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Eur Urol. 2002 Jun;41(6):660-7; discussion 667.

Self-image and performance in children with nocturnal enuresis.

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  • 1Department of Paediatrics, Paediatric Uro-Nephrologic Centre, University Hospital, De Pintelaan 185, B-9000, Gent, Belgium.

Abstract

OBJECTIVE:

To study the self-image of children between 8 and 12 years with nocturnal enuresis, and to correlate the findings with age, sex, clinical symptoms, primary versus secondary enuresis and treatment failures.

METHODS:

The study-group embraced 50 university hospital, and therefore selected therapy-resistant nocturnal enuresis-children, 27 boys and 23 girls. The mean age was 9.8, which means children aged between 8 and 12 years. Children were classified into two age groups: I=8-9 years and II=9-12 years. A total of 41 out of 50 had primary nocturnal enuresis. The mean number of treatments before intake was 5.6, A=1-4, B=5-8, C=9-12. Seventy-seven children without nocturnal enuresis were included in the control group, 31 boys and 46 girls. The method we used to measure the perceived competence of the children on specific domains of their life was the Dutch translation and also validation of the "Self-Perception Profile for Children" by Harter. The testing was performed before and after therapy.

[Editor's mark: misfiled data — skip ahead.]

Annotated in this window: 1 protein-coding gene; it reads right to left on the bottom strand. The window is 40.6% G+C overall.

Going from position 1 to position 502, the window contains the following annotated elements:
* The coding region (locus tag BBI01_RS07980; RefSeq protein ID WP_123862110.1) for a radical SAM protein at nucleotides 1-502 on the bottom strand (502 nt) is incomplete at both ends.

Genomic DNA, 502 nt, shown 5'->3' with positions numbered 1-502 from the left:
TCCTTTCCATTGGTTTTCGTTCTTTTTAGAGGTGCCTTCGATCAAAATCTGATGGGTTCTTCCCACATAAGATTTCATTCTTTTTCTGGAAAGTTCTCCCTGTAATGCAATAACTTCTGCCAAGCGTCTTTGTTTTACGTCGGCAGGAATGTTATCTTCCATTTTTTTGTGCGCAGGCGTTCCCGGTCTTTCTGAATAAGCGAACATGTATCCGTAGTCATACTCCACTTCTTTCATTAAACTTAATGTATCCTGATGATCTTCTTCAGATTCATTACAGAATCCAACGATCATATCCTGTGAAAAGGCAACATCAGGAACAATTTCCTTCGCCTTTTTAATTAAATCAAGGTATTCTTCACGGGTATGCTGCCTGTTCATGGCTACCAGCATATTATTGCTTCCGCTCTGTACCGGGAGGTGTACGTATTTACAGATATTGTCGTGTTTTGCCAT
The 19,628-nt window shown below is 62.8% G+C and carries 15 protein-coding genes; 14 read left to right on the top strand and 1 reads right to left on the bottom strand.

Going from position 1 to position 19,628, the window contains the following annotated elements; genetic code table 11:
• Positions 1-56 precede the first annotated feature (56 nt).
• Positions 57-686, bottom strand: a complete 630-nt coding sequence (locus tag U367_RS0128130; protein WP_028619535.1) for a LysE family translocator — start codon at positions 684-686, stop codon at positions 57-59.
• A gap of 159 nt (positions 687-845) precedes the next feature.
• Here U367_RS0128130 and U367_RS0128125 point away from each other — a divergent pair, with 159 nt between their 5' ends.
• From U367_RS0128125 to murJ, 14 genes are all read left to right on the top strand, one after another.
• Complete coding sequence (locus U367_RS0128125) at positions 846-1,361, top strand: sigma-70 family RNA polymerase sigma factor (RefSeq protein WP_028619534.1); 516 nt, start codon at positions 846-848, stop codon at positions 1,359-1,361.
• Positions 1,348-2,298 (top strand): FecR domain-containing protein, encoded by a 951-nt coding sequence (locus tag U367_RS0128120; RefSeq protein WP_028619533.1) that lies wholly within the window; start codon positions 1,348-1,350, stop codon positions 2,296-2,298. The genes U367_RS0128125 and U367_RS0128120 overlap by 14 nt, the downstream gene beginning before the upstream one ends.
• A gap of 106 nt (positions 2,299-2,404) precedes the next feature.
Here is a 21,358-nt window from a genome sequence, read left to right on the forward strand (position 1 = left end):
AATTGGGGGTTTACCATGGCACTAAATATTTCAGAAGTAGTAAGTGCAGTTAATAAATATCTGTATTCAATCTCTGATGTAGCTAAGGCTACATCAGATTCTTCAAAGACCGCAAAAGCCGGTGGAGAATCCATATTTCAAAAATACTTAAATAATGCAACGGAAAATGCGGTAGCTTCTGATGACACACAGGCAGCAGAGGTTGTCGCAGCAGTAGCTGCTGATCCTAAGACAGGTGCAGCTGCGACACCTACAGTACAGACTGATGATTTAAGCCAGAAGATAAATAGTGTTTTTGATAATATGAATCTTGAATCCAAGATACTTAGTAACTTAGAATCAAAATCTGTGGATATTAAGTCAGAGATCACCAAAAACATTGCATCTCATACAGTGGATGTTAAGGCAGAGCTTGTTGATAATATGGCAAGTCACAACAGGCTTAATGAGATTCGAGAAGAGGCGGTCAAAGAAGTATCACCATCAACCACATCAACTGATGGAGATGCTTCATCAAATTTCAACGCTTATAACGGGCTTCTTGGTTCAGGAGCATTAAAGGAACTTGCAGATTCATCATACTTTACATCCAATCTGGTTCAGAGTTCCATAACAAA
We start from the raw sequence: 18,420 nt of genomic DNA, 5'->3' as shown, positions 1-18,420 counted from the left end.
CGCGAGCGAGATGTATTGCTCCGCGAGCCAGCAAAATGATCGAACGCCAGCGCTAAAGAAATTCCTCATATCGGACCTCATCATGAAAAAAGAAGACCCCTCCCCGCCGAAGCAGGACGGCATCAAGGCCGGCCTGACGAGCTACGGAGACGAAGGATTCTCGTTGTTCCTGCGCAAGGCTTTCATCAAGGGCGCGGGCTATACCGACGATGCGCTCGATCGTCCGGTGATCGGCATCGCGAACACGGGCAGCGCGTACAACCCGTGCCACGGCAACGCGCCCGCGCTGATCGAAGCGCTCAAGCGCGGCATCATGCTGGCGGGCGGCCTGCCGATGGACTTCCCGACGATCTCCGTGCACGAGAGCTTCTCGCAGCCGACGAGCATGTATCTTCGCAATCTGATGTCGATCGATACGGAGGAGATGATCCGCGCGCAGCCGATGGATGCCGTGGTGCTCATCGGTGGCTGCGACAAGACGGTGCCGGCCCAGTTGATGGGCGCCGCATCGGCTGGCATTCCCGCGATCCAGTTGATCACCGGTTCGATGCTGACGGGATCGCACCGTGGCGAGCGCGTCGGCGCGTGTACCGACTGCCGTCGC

RESULTS:

Children with nocturnal enuresis have a significantly lower perceived competence than children without nocturnal enuresis, concerning physical appearance (p<0.05) and global self-esteem (p<0.01). There is a main effect of gender (p<0.01) and age (p<0.05) concerning scholastic skills. There is a correlation with the number of treatment failures. The more treatment failures, the lower the self-esteem. After successful treatment, there is an improvement of 'athletic competence' and 'global self-esteem', but it is not significant.

CONCLUSION:

Nocturnal enuresis has important negative effects on the self-image and performance of children. Perceived competence was lower in girls than in boys with enuresis, and it was significantly lower in the higher age than in the lower. Children with day-time and night-time incontinence have a significantly decreased perceived competence on scholastic skills compared to children with nocturnal problems only. Successful treatment tended to increase athletic competence and global self-esteem.

PMID:
12074785
[PubMed - indexed for MEDLINE]
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